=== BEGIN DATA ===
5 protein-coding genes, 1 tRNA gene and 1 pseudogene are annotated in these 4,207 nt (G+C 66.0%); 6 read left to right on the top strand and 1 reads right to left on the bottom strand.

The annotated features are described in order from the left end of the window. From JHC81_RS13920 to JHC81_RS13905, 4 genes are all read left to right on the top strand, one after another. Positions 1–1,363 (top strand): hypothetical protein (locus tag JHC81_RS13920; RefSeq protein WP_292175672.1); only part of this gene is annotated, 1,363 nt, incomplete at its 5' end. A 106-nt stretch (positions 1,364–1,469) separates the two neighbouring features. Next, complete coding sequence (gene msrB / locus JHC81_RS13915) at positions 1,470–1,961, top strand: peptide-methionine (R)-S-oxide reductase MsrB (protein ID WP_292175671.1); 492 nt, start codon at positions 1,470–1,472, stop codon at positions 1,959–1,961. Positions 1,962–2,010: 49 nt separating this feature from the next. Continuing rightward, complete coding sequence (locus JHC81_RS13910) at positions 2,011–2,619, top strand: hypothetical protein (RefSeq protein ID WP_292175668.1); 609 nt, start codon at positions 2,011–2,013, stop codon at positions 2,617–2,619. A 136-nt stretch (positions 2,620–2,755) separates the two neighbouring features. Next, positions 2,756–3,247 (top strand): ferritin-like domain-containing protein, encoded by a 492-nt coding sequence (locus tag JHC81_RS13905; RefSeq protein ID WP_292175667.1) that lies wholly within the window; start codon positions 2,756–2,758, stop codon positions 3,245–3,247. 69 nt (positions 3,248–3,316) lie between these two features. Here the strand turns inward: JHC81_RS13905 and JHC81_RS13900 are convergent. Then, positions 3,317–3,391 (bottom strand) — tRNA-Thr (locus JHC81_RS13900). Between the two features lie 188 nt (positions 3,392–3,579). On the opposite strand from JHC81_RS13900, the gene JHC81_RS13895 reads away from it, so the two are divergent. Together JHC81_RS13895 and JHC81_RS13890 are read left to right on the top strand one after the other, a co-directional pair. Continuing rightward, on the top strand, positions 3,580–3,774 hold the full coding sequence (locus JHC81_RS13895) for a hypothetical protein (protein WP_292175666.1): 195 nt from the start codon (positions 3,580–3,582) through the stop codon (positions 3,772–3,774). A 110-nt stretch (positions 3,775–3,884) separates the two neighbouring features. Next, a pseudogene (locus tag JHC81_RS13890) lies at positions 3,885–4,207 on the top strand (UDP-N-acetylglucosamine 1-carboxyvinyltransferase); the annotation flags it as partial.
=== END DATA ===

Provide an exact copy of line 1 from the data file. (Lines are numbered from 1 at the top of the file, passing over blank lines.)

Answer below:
5 protein-coding genes, 1 tRNA gene and 1 pseudogene are annotated in these 4,207 nt (G+C 66.0%); 6 read left to right on the top strand and 1 reads right to left on the bottom strand.